Tearfil has just launched two new fibres that stand out for their innovation, but also because they take sustainability concerns to the next level. And while one of them originates from hemp, a plant with a tradition in the textile area, the second has its origins in spatial research.
In fact, the Outlast technology was originally developed for NASA, in order to protect astronauts against extreme temperature changes in space. The innovation uses microencapsulated phase change materials (MPCM) that absorb heat, store it and release it for optimal thermal comfort, explains Tearfil. The product – in Portugal sold exclusively to Tearfil – has, therefore, the ability to continuously regulate the skin’s microclimate.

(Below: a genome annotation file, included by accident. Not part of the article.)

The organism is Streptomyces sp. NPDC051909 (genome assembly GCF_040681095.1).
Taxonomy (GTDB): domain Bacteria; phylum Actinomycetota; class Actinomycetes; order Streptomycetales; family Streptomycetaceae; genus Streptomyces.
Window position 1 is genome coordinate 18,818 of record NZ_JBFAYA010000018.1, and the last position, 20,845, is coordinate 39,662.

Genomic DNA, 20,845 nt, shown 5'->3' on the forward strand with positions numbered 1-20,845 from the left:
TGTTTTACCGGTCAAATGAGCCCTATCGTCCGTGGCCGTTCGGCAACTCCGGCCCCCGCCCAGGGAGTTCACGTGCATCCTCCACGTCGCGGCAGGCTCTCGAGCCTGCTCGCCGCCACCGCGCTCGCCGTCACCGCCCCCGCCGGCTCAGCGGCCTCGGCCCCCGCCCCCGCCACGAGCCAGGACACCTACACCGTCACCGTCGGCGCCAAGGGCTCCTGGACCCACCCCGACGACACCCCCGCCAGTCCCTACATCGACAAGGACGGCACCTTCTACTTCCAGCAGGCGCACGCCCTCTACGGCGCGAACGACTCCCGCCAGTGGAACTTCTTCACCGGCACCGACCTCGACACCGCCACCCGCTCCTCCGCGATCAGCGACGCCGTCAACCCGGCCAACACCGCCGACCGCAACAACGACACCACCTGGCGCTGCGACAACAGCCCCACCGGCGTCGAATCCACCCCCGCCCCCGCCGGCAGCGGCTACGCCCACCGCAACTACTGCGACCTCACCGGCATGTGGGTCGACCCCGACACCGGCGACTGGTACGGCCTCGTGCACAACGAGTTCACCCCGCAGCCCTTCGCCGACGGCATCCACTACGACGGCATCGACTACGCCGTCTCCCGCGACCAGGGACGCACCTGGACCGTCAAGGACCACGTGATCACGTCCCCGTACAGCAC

Over the years, the Outlast technology has been developed to meet the consumer market and everyday needs. The microcapsules that contain the phase change material are integrated into the textile fibres that make the garments. Fabrics made from these fibres do not compromise weight or softness when compared to other materials.
On the other hand, hemp fibres are indicated for textile uses, and are obtained through the processing of the fibrous external part of the plant’s stem. Hemp is a fast growing plant that enriches the soil, interrupts disease and pest cycles, and suppresses weeds for subsequent crops. It’s rain fed and requires very few chemicals, so it is proven as an ecological product.